One of the women at the wine tasting is wearing blue eyeliner and I know I worked with her but I can’t remember her name. She is talking about her apartment and the trails she likes to take her mountain bike to on the weekends.
I don’t bike for enjoyment. I do it to survive summer.
I think back to glacading for the first time and the stark fear of death that settled on the bottom shelf of my innards as I rattled down Spoon couloir on my ass. I understand what she is talking about.
It is a perpetual writhing underneath the skin of the fingernails. I feel constantly wound up and on days when work stretches like the idleness of the mind, I can feel my cells tilting forward. I need to wake up at four in the morning with my bag already packed the night before. I need to curse the approaching thunderstorm at noon and watch my partner’s eyes change when lightning strikes the rocks behind me. I need to curse my partner for thinking I could handle this fucking climb as blood trickles down the neck of my ice axe.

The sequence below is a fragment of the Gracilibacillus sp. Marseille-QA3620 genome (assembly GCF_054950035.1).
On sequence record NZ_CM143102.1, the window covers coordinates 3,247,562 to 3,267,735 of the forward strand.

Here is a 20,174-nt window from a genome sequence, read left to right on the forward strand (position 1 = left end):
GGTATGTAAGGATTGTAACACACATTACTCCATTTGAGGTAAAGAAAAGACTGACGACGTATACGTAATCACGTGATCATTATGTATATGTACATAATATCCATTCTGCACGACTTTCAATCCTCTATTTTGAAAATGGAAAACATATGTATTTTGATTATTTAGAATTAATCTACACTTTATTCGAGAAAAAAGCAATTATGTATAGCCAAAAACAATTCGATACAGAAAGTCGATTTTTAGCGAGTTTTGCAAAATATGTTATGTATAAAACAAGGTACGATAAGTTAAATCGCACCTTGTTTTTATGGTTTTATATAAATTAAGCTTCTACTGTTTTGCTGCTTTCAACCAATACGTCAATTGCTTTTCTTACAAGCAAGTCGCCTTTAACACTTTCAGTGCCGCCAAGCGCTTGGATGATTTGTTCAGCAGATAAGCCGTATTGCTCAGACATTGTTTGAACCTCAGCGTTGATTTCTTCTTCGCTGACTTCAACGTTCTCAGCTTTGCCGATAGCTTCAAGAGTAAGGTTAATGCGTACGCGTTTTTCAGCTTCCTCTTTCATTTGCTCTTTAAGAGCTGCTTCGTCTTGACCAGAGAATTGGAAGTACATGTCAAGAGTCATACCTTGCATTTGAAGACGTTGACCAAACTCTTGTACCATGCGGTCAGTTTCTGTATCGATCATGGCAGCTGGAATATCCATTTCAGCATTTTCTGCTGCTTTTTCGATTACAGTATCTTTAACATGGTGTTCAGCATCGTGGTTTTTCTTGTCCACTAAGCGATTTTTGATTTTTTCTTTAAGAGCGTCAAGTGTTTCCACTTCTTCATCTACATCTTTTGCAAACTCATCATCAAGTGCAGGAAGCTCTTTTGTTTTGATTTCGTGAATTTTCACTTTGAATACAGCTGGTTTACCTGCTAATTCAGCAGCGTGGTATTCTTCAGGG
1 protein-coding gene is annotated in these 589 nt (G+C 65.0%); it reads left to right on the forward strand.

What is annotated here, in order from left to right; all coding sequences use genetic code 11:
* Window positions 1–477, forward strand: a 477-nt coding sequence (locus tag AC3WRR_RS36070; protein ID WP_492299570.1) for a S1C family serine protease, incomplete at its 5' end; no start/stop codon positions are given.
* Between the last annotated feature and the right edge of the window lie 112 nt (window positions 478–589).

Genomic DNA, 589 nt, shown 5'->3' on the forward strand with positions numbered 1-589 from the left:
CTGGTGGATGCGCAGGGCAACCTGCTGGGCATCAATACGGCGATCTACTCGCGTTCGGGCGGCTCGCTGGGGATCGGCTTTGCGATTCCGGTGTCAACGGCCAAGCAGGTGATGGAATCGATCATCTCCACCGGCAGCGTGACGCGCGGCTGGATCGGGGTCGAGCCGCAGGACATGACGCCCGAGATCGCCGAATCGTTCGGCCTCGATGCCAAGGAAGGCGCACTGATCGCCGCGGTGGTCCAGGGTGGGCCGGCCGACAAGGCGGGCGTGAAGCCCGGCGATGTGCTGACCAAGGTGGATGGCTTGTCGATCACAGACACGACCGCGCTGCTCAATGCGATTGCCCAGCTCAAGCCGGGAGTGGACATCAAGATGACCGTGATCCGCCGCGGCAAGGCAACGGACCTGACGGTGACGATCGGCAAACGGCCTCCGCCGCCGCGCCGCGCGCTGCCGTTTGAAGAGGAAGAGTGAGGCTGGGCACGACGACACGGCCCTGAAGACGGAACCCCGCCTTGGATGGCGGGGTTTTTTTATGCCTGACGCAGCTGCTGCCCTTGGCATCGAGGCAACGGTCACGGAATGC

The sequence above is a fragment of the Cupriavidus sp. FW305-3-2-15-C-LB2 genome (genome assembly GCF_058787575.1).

The Tetons gathers these sort of people, with an itch underneath their kneecaps. Only a week after summiting Disappointment Peak I read about a girl getting heli-rescued on the same route I took, a route once thought to lead to the Grand Teton. A more experienced snow climber than I, with worse luck. I set the paper back down on the credenza and fix the corners of my mouth into a smile as another hungry tourist barges through the hotel doors.
That night I close my eyes and think about the woman with the blue eyeliner. I picture her careening down a single track in the shadow of scrubby smaller cousins of the Tetons, face twisted like a jack o lantern, wishing she was picking out tomatoes at the farmers market and fingering the starched cotton of her boyfriend’s collar.